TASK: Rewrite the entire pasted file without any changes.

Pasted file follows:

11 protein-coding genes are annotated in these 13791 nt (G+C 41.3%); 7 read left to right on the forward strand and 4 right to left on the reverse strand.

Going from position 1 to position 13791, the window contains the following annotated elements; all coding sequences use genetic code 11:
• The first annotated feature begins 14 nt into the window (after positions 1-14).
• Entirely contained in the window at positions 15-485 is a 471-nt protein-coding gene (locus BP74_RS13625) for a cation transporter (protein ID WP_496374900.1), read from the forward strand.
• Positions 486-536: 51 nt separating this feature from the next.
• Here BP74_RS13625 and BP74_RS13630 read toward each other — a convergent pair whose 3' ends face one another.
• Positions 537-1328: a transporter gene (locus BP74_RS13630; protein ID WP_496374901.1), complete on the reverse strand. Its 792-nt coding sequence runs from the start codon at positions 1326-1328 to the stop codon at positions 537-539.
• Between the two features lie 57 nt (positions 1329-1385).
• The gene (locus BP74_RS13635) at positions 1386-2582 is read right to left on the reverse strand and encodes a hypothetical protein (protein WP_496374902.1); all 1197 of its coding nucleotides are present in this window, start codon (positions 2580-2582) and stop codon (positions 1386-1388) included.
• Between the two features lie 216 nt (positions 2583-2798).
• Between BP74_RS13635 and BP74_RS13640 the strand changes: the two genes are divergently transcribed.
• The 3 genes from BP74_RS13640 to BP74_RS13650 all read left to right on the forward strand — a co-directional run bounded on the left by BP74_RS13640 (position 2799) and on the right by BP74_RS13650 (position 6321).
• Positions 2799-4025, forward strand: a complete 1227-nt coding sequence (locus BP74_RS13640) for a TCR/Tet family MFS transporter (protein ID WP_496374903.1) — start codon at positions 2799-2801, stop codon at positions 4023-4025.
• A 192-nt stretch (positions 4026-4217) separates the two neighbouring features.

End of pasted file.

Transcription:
11 protein-coding genes are annotated in these 13791 nt (G+C 41.3%); 7 read left to right on the forward strand and 4 right to left on the reverse strand.

Going from position 1 to position 13791, the window contains the following annotated elements; all coding sequences use genetic code 11:
• The first annotated feature begins 14 nt into the window (after positions 1-14).
• Entirely contained in the window at positions 15-485 is a 471-nt protein-coding gene (locus BP74_RS13625) for a cation transporter (protein ID WP_496374900.1), read from the forward strand.
• Positions 486-536: 51 nt separating this feature from the next.
• Here BP74_RS13625 and BP74_RS13630 read toward each other — a convergent pair whose 3' ends face one another.
• Positions 537-1328: a transporter gene (locus BP74_RS13630; protein ID WP_496374901.1), complete on the reverse strand. Its 792-nt coding sequence runs from the start codon at positions 1326-1328 to the stop codon at positions 537-539.
• Between the two features lie 57 nt (positions 1329-1385).
• The gene (locus BP74_RS13635) at positions 1386-2582 is read right to left on the reverse strand and encodes a hypothetical protein (protein WP_496374902.1); all 1197 of its coding nucleotides are present in this window, start codon (positions 2580-2582) and stop codon (positions 1386-1388) included.
• Between the two features lie 216 nt (positions 2583-2798).
• Between BP74_RS13635 and BP74_RS13640 the strand changes: the two genes are divergently transcribed.
• The 3 genes from BP74_RS13640 to BP74_RS13650 all read left to right on the forward strand — a co-directional run bounded on the left by BP74_RS13640 (position 2799) and on the right by BP74_RS13650 (position 6321).
• Positions 2799-4025, forward strand: a complete 1227-nt coding sequence (locus BP74_RS13640) for a TCR/Tet family MFS transporter (protein ID WP_496374903.1) — start codon at positions 2799-2801, stop codon at positions 4023-4025.
• A 192-nt stretch (positions 4026-4217) separates the two neighbouring features.